Putting ‘full’ recovery first…

April 10, 2012 by
Filed under: Recovery 

The Home Office’s Putting Full Recovery First document has created a hotbed of unrest across the recovery / addictions world with comments from as far afield as Australia. Closer to home, Twitter has been a-flutter with academics, practitioners, and recovery activists who seem predominantly apprehensive, anxious and confused by the departments latest offering.

I’ll be exploring some of the issues raised over the coming days through this blog, but in the meantime, here the Substance Misuse Management in General Practice (SMMGP) helpfully provide a brief overview of the document and explore some of the areas of unrest and discussion.

A brief overview: In this document, which appeared on the Home Office website at the end of March, the Inter Ministerial Group (IMG) on drugs sets out to provide a roadmap for a new treatment system based on the overarching principles of wellbeing, citizenship and freedom from dependence. It does this by putting into context the ambition for reforming the system via a ‘purposeful policy programme’ and improved outcomes in a locally led system.

There are some positives to note – it recognises the contribution made by the Substance Misuse Skills Consortium, Recovery Group UK and Drugscope, and the role of these organisations “as key drivers of change” in providing a voice and channel of communication to the IMG.

The document outlines the purpose of Public Health England (PHE) as a ‘recovery orientated body’, with a vision for an integrated substance misuse treatment sector that includes alcohol. It confirms the major transfer of responsibilities to local authorities who will commission treatment services. Broadening the policy scope to include the welfare of families and securing housing and employment for people in treatment, and an integrated system that includes alcohol treatment, is commendable and of course, necessary.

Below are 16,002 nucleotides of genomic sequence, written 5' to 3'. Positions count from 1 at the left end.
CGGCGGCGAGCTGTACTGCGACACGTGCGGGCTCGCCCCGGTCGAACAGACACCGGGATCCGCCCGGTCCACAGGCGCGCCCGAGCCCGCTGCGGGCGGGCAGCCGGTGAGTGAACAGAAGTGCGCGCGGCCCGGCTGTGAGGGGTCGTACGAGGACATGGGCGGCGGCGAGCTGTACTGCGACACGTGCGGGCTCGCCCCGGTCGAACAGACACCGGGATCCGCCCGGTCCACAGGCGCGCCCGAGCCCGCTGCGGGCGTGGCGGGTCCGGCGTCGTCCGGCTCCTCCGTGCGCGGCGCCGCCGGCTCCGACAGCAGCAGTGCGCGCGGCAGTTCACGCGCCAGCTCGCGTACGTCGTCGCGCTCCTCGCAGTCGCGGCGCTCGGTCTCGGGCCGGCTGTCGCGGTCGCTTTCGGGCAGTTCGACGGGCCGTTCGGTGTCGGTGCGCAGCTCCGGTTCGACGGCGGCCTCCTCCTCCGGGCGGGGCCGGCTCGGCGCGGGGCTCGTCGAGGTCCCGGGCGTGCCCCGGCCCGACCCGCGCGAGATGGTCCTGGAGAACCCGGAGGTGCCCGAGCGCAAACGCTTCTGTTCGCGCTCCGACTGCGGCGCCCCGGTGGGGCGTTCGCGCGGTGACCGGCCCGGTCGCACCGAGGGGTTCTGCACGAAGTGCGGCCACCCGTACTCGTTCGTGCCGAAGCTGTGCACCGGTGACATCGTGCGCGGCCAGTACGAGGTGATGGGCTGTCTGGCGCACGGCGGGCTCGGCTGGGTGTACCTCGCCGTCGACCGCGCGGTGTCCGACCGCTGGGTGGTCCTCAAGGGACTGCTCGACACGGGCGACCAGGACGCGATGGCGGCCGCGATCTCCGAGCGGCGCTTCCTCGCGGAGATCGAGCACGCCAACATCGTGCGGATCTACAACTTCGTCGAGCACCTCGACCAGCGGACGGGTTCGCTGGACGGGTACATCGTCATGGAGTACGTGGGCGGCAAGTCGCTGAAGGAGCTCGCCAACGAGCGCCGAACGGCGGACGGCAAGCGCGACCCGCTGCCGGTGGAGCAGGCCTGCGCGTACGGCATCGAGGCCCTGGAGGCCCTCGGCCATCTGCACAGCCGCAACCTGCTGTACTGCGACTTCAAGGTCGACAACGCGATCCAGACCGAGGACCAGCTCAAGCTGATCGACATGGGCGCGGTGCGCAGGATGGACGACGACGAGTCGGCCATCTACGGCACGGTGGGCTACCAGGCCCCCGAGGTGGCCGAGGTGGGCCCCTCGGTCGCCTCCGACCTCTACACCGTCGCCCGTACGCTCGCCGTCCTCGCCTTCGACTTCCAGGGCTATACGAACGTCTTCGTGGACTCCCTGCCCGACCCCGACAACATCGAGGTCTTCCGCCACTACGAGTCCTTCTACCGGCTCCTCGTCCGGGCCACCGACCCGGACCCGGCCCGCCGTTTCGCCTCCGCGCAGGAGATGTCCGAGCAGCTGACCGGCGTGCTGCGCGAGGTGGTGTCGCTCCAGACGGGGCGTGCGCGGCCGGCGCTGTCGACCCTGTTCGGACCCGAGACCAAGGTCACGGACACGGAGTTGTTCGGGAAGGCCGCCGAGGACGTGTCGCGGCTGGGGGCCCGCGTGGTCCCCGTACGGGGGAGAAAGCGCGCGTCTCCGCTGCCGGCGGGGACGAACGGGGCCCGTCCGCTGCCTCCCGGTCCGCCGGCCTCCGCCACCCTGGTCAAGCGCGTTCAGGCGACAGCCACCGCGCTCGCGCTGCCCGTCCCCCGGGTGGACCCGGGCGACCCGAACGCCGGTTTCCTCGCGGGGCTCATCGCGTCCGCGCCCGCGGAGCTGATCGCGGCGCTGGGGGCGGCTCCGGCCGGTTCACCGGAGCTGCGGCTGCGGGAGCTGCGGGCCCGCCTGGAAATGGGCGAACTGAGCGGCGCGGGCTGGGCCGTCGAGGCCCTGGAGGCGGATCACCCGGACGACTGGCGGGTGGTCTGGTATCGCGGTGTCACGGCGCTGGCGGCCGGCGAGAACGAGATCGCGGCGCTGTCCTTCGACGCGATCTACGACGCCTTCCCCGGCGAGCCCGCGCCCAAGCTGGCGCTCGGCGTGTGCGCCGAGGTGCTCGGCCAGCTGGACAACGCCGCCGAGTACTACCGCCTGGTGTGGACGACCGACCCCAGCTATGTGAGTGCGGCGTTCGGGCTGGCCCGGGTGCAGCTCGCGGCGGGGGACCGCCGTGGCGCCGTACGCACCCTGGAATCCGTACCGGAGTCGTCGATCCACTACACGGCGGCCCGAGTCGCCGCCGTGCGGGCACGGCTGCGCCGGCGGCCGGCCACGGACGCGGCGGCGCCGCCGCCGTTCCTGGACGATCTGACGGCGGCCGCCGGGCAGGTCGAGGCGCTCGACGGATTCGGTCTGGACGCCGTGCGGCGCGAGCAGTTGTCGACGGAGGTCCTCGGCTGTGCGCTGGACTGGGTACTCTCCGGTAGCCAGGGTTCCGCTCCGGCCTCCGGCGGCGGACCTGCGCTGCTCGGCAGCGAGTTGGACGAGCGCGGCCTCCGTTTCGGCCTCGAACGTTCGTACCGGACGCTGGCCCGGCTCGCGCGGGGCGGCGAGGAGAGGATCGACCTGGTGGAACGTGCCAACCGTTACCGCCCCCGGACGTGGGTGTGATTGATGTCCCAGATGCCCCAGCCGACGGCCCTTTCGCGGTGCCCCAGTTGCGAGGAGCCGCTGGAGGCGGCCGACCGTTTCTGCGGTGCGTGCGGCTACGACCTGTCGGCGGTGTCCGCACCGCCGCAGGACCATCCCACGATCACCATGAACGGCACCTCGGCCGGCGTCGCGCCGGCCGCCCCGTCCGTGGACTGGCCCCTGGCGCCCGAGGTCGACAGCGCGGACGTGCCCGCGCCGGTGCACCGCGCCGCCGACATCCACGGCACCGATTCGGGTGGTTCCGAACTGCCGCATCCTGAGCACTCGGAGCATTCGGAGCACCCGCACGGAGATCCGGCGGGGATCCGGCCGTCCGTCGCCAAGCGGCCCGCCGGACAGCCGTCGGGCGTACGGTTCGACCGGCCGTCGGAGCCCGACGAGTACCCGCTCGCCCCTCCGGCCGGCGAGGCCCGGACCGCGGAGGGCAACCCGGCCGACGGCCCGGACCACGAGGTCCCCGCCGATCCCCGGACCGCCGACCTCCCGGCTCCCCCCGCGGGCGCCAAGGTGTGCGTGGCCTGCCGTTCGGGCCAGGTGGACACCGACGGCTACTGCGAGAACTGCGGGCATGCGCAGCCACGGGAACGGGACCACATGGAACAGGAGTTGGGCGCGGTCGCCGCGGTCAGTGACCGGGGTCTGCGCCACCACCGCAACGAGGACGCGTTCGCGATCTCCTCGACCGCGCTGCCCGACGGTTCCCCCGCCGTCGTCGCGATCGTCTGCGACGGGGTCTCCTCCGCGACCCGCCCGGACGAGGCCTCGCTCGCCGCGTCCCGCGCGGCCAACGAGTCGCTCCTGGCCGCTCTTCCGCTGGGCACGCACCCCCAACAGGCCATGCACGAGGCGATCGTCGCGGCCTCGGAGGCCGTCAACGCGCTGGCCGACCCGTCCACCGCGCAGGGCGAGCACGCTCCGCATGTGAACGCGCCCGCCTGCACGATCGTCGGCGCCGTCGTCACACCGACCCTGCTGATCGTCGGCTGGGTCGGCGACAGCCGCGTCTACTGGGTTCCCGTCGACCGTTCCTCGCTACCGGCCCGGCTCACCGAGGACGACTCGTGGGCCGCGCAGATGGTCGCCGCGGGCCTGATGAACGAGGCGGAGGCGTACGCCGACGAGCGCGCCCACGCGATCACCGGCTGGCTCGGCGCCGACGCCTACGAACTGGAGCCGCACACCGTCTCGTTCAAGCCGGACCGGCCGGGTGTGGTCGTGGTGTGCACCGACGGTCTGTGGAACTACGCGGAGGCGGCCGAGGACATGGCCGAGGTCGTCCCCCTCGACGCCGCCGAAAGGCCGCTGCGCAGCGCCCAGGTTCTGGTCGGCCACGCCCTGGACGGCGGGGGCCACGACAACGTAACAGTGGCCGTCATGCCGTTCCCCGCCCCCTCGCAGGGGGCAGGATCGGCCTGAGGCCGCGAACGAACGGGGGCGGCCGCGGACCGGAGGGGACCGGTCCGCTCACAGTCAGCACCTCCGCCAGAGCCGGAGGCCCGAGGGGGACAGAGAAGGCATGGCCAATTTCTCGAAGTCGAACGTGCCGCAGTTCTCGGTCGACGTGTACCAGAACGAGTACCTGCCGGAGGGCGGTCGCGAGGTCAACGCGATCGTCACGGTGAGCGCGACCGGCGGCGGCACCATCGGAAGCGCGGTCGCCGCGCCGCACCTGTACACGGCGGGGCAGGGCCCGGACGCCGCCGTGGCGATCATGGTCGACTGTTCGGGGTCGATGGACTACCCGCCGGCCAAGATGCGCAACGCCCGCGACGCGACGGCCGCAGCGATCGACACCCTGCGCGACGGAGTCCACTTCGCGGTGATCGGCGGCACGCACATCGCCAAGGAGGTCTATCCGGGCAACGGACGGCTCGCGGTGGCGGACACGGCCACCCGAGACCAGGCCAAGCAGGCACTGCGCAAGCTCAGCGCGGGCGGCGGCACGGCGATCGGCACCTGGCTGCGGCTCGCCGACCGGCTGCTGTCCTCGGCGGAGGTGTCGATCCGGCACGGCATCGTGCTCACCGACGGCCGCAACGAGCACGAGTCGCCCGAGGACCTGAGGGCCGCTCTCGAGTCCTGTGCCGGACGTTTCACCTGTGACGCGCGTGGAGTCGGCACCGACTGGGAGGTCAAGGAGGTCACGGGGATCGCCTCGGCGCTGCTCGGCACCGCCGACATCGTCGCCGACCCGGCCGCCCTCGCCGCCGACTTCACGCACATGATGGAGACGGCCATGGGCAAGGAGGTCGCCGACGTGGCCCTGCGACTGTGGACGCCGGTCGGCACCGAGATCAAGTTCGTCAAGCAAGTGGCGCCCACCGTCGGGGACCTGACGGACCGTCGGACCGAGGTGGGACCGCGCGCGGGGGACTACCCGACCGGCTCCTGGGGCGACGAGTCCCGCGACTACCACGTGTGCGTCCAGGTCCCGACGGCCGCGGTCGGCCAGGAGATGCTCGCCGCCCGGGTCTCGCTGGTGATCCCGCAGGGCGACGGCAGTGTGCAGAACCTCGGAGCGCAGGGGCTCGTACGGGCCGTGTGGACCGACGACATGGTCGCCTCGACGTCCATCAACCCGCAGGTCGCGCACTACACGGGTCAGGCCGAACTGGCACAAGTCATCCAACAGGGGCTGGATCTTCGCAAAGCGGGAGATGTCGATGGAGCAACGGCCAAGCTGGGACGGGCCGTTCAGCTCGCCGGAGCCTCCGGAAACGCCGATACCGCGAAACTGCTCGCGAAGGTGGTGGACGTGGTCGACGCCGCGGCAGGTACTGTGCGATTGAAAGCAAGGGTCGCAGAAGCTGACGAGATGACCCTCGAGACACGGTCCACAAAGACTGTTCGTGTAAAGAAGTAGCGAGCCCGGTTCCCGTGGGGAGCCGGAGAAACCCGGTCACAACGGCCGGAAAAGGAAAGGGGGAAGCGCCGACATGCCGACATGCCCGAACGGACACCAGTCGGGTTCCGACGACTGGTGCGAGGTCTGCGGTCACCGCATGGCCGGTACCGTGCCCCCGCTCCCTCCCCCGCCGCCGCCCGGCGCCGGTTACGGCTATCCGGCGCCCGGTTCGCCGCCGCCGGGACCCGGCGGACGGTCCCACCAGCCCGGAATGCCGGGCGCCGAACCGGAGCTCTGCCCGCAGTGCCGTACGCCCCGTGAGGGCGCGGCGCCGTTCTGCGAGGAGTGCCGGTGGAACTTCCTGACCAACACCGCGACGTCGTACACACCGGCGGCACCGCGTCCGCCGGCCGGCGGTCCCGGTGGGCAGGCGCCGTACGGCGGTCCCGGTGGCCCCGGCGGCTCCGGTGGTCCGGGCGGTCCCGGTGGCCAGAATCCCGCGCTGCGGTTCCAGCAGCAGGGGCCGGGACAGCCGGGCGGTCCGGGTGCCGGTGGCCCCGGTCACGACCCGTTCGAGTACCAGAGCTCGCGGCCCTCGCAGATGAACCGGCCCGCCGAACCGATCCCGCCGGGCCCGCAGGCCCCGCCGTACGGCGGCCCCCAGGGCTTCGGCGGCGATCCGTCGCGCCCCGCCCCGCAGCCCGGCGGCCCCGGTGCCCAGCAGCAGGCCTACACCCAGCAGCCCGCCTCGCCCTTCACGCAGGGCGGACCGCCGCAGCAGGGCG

SMMGP comment: The Putting Full Recovery First paper is an important looking document, with an introduction by Lord Henley, Chair of the Inter-ministerial Group on Drugs, and endorsed by Department of Health, DWP, Ministry of Justice, HM Treasury, Department of Education, Cabinet Office, and appears at first impression to be aimed – at least in part – at fulfilling the promises of the ‘Building Recovery in Communities’ programme that was consulted on last year.

We therefore read it with care and anticipation. However, on scrutiny, and disappointingly, it is a confusing document that contains several anomalies, e.g. there are several references to 2010/11 – why publish a (seemingly rushed) document at the end of the business year? It describes PHE almost solely in terms of taking over the functions of the NTA (‘which will be abolished’), when there are more than 60 outcome indicators for PHE of which drug and alcohol treatment is just one.

We therefore read it with care and anticipation. However, on scrutiny, and disappointingly, it is a confusing document that contains several anomalies

The frequent use of the phrase ‘full recovery’ in the paper is also confusing and will probably alarm people in treatment who already fear the threat of time-limited sanctions. It isn’t quite clear what is meant by it – whether having full recovery refers to being in treatment plus having a job and a house, or whether it means abstinence is being advocated.

With no clear action points included, it doesn’t quite live up to the promise of providing a roadmap, if anything, it loses its way, and may have the effect of needing to stop and ask again for directions before ending up in a dead end, or causing a pile up.

No one would argue with an ambition to improve people’s lives by having them recover from dependence on drugs (or alcohol) plus having a job and being housed; that is an ambition shared by most of us who work in the field. This document undervalues the recovery gains that have been made in the current system, and sadly writes it off as having been ‘full of …waste’.

No one would argue with an ambition to improve people’s lives by having them recover from dependence on drugs (or alcohol) plus having a job and being housed; that is an ambition shared by most of us who work in the field

Recovery is seldom a single event contained within a set period of time. It is usually incremental, often over many years. It can even be spontaneous. What is almost impossible is to describe it in rigorous terms and attach a value to it upon which payments will be made, once people have achieved it ‘fully’. It would be dangerous if there was a rush to commission services based on the belief that this document sanctions time limited treatment or that the underlying goal is abstinence for all.